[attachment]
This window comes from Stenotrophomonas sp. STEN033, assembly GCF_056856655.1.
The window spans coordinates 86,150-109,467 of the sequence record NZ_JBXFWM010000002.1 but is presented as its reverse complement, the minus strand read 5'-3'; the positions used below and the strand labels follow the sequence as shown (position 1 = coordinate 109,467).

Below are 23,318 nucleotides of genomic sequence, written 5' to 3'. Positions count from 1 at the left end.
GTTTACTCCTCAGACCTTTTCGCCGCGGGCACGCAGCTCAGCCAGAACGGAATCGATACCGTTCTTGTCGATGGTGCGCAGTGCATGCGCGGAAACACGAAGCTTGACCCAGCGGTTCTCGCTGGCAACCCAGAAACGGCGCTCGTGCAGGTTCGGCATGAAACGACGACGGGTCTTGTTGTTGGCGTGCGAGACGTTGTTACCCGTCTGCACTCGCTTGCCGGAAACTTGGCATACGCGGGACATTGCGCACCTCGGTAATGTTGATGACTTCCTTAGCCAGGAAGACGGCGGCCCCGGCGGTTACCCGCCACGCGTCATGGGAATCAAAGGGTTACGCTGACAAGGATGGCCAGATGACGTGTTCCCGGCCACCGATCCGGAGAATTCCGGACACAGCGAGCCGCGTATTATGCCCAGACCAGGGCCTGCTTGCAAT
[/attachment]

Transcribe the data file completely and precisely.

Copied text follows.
This window comes from Stenotrophomonas sp. STEN033, assembly GCF_056856655.1.
The window spans coordinates 86,150-109,467 of the sequence record NZ_JBXFWM010000002.1 but is presented as its reverse complement, the minus strand read 5'-3'; the positions used below and the strand labels follow the sequence as shown (position 1 = coordinate 109,467).

Below are 23,318 nucleotides of genomic sequence, written 5' to 3'. Positions count from 1 at the left end.
GTTTACTCCTCAGACCTTTTCGCCGCGGGCACGCAGCTCAGCCAGAACGGAATCGATACCGTTCTTGTCGATGGTGCGCAGTGCATGCGCGGAAACACGAAGCTTGACCCAGCGGTTCTCGCTGGCAACCCAGAAACGGCGCTCGTGCAGGTTCGGCATGAAACGACGACGGGTCTTGTTGTTGGCGTGCGAGACGTTGTTACCCGTCTGCACTCGCTTGCCGGAAACTTGGCATACGCGGGACATTGCGCACCTCGGTAATGTTGATGACTTCCTTAGCCAGGAAGACGGCGGCCCCGGCGGTTACCCGCCACGCGTCATGGGAATCAAAGGGTTACGCTGACAAGGATGGCCAGATGACGTGTTCCCGGCCACCGATCCGGAGAATTCCGGACACAGCGAGCCGCGTATTATGCCCAGACCAGGGCCTGCTTGCAAT